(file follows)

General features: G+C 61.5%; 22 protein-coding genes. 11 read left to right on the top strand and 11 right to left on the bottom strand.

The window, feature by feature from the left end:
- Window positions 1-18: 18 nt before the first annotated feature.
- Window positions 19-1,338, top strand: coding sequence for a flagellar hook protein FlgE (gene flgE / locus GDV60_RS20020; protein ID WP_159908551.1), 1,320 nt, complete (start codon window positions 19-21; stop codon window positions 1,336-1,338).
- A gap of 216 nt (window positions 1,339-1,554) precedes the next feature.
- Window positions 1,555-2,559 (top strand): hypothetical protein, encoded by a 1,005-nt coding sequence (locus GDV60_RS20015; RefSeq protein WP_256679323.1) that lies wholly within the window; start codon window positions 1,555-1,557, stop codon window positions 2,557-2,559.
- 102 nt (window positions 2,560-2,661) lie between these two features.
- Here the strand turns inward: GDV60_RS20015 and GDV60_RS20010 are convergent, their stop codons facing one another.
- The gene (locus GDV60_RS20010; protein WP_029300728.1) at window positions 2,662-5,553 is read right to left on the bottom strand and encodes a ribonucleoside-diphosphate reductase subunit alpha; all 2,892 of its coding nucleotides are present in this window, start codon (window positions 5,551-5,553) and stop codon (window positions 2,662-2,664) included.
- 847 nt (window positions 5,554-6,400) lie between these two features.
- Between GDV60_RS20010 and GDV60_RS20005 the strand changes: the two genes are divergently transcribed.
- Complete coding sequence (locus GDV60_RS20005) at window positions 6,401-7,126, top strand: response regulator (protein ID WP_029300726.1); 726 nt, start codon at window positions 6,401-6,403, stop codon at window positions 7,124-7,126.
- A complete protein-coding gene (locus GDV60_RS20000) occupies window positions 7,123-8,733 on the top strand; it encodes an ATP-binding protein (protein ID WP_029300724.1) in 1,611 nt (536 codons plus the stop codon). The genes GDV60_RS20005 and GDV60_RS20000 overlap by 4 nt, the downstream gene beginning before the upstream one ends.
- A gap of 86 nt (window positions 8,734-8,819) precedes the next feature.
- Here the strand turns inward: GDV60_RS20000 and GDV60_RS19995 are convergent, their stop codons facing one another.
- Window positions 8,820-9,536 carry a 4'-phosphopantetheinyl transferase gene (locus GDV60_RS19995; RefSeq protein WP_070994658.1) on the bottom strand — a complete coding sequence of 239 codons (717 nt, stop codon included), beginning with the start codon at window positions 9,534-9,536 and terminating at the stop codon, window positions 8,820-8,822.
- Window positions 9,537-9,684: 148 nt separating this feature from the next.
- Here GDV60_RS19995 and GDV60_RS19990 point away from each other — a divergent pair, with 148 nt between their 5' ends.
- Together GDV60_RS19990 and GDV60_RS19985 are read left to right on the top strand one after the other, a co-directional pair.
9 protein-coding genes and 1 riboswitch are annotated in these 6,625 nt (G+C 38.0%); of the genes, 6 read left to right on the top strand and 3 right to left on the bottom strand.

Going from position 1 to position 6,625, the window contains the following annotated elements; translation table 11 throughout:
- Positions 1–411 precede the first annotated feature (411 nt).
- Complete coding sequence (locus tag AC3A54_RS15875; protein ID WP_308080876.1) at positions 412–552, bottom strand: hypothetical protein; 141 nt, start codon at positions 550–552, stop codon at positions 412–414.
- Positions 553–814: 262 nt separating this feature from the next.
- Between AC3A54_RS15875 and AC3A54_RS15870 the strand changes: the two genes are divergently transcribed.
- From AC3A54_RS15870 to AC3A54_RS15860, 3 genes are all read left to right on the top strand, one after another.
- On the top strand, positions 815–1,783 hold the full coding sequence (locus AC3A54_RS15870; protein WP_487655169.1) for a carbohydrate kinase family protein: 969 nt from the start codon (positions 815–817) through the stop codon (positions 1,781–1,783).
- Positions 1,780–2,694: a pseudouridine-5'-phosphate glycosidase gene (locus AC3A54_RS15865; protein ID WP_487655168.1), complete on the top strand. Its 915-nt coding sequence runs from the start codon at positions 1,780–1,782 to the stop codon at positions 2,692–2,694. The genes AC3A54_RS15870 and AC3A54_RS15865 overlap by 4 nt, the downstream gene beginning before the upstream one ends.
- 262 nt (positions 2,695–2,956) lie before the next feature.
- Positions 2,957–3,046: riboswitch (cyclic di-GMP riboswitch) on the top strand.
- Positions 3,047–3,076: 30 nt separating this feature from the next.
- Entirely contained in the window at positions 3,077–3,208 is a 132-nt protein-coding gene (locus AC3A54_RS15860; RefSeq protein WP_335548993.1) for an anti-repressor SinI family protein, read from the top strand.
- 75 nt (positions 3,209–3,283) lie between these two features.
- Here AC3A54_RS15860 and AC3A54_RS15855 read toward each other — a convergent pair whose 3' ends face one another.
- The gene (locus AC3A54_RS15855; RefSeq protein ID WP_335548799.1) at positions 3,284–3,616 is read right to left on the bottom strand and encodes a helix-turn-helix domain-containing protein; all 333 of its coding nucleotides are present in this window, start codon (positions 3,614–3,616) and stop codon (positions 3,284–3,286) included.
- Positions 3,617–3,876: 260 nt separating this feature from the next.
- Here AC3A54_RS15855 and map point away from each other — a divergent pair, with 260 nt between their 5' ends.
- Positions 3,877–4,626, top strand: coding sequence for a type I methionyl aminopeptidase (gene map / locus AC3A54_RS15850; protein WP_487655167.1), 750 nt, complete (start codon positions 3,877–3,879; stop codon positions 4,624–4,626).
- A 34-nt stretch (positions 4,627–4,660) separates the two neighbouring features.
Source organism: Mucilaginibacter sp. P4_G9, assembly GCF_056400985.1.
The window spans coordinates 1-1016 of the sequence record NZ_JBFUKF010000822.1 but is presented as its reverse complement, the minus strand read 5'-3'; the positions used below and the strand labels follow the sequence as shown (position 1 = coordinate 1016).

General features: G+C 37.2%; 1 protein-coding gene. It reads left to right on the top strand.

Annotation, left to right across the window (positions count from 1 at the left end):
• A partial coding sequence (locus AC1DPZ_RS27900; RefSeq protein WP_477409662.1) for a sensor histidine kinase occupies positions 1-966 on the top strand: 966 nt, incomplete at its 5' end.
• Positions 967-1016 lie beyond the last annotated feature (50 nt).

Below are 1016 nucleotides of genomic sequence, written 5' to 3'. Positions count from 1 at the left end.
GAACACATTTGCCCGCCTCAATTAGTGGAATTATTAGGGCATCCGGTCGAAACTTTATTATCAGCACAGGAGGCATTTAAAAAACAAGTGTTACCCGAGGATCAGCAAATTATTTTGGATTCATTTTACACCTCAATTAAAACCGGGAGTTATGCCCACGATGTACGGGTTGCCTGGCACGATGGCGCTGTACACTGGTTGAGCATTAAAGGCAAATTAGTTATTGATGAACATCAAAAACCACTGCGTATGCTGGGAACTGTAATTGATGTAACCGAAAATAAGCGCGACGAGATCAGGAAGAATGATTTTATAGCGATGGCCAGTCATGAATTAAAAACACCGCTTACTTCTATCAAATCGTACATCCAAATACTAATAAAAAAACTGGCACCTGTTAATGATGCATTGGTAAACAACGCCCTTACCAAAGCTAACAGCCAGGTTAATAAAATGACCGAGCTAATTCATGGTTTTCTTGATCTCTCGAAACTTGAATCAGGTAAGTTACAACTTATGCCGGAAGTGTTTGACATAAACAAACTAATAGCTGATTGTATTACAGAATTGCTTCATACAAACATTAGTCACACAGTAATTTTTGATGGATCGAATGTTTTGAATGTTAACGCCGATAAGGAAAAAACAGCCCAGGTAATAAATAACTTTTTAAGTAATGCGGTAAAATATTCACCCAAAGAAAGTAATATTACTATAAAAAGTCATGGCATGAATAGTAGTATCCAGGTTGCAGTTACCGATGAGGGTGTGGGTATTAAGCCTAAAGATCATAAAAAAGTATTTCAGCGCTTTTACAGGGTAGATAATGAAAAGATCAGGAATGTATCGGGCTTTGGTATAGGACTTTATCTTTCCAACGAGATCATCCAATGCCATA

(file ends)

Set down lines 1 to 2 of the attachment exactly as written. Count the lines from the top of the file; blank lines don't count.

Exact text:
General features: G+C 61.5%; 22 protein-coding genes. 11 read left to right on the top strand and 11 right to left on the bottom strand.

The window, feature by feature from the left end: